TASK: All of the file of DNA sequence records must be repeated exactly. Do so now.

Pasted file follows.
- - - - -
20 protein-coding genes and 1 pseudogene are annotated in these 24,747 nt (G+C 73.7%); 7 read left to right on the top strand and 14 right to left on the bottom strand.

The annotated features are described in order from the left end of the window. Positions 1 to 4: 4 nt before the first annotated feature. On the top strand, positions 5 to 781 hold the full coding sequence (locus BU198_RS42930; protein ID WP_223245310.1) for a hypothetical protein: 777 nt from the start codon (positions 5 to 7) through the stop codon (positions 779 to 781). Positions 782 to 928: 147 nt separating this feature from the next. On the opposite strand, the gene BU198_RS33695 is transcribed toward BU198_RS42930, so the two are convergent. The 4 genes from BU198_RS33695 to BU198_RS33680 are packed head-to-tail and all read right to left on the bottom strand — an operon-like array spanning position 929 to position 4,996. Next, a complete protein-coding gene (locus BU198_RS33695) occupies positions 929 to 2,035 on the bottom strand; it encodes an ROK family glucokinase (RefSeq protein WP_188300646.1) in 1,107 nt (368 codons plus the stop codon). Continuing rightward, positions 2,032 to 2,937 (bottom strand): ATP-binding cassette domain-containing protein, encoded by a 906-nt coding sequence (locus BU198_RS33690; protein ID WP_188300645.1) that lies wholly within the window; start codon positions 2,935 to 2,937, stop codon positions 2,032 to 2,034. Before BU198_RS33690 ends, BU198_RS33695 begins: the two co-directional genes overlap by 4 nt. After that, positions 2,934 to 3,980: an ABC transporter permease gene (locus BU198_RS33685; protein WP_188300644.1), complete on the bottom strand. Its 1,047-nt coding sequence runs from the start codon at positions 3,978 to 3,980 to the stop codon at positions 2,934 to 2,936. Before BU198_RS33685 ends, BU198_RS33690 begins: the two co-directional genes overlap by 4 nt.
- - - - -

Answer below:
20 protein-coding genes and 1 pseudogene are annotated in these 24,747 nt (G+C 73.7%); 7 read left to right on the top strand and 14 right to left on the bottom strand.

The annotated features are described in order from the left end of the window. Positions 1 to 4: 4 nt before the first annotated feature. On the top strand, positions 5 to 781 hold the full coding sequence (locus BU198_RS42930; protein ID WP_223245310.1) for a hypothetical protein: 777 nt from the start codon (positions 5 to 7) through the stop codon (positions 779 to 781). Positions 782 to 928: 147 nt separating this feature from the next. On the opposite strand, the gene BU198_RS33695 is transcribed toward BU198_RS42930, so the two are convergent. The 4 genes from BU198_RS33695 to BU198_RS33680 are packed head-to-tail and all read right to left on the bottom strand — an operon-like array spanning position 929 to position 4,996. Next, a complete protein-coding gene (locus BU198_RS33695) occupies positions 929 to 2,035 on the bottom strand; it encodes an ROK family glucokinase (RefSeq protein WP_188300646.1) in 1,107 nt (368 codons plus the stop codon). Continuing rightward, positions 2,032 to 2,937 (bottom strand): ATP-binding cassette domain-containing protein, encoded by a 906-nt coding sequence (locus BU198_RS33690; protein ID WP_188300645.1) that lies wholly within the window; start codon positions 2,935 to 2,937, stop codon positions 2,032 to 2,034. Before BU198_RS33690 ends, BU198_RS33695 begins: the two co-directional genes overlap by 4 nt. After that, positions 2,934 to 3,980: an ABC transporter permease gene (locus BU198_RS33685; protein WP_188300644.1), complete on the bottom strand. Its 1,047-nt coding sequence runs from the start codon at positions 3,978 to 3,980 to the stop codon at positions 2,934 to 2,936. Before BU198_RS33685 ends, BU198_RS33690 begins: the two co-directional genes overlap by 4 nt.